Evidence

Below are a list of references that show both the need for SBMH programs and the positive results that are gained from their successful implementation. The implementation of SBMH shows significant decreases in behavioral referrals to the office, as well as an improvement in attendance, school climate, engagement in academic activities, and academic achievement. A study done by Purdue stated a school in Dallas, showed: 95 percent decrease in discipline referrals, a 13 percent decrease in course failures, and a 32 percent decrease in school absenteeism among students enrolled in the comprehensive SBMH.

SBMH is new to the state of Georgia and DBHDD along with the Center of Excellence are working on collecting the statewide data after the close of the year three school year, and we are excited to see these numbers!

What our program can report is that four of our schools that have a SBMH program in place won the state recognition of "High-Progress for Title 1 Schools in Georgia". A high progress school is among the top 10 percent of the state’s Title 1 schools making the most progress in improving the performance of the “all students” group over three years on the statewide assessment.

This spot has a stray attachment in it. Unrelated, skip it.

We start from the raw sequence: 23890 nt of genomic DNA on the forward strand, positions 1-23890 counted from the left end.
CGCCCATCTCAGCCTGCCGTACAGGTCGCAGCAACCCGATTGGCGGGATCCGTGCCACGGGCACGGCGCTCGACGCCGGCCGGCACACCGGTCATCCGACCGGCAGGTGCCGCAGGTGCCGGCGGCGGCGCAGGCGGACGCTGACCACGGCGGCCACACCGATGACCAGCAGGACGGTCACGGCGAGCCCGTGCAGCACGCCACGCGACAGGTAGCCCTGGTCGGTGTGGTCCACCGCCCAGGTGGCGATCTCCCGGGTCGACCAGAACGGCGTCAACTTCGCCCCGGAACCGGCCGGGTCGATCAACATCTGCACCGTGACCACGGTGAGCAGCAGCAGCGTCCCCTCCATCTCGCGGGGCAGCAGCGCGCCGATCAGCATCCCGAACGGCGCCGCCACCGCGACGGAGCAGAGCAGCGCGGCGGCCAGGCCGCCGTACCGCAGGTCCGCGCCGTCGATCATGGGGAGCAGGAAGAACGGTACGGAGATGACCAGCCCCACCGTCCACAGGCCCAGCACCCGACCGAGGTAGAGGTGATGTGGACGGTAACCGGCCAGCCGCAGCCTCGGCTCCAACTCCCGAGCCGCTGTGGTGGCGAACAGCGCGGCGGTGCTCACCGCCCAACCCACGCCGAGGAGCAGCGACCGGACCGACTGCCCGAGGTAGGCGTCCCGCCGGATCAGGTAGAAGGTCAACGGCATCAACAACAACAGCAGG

https://www.purdue.edu/hhs/hdfs/fii/wp-content/uploads/2015/07/s_dcfis23report.pdf

http://www.childrensdefense.org/library/data/mental-health-factsheet.pdf

http://www.whyy.org/news/sci20090302Mentalprepub.pdf

http://ghpc.gsu.edu/2016/02/12/schools-ideal-place-to-help-kids-access-mental-health-services/

http://pediatrics.aappublications.org/content/113/6/1839

http://www.ncbi.nlm.nih.gov/pmc/articles/PMC2556722/

http://www.socialworktoday.com/archive/111312p24.shtml

http://healthyfutures.nea.org/importance-school-based-mental-health-services/

https://strongkidsresources.com/about/history

Format

Individual Presentation

Biographical Sketch

Jenny Wilhoite, M.Ed, was the original "guinea pig" of Georgia HOPE's School-Based Mental Health Program. Jenny assisted in creating and implementing a successful and sustainable SBMH program in her starter school, which was written into a successful Georgia HOPE protocol for SBMH expansion. Georgia HOPE launched its SBMH program through a GAP grant, which started in two schools in one county in the first year, 12 schools in four counties the second year, and 29 schools in 7 counties in the current program year. Jenny is now SBMH Program Manager and oversees 20 of those schools, while still being a SBMH therapist in her original starter school of Woodlawn Elementary in Murray County.

Keyword Descriptors

School-Based Mental Health, early intervention, PBIS, RTI, Mental Health, therapy, counseling

Presentation Year

2019

Start Date

3-6-2019 11:15 AM

End Date

3-6-2019 12:30 PM

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Mar 6th, 11:15 AM Mar 6th, 12:30 PM

How to Make School-Based Mental Health Work

Session 9 (Sloane)

This session is designed to give an overview of how to create a School-Based Mental Health program that benefits students on all tiers, providing universal prevention, early intervention, and intensive services for at-risk students. Meeting the unmet needs of students with mental health challenges impacts student attendance, behavioral and academic outcomes, and discipline in a positive way.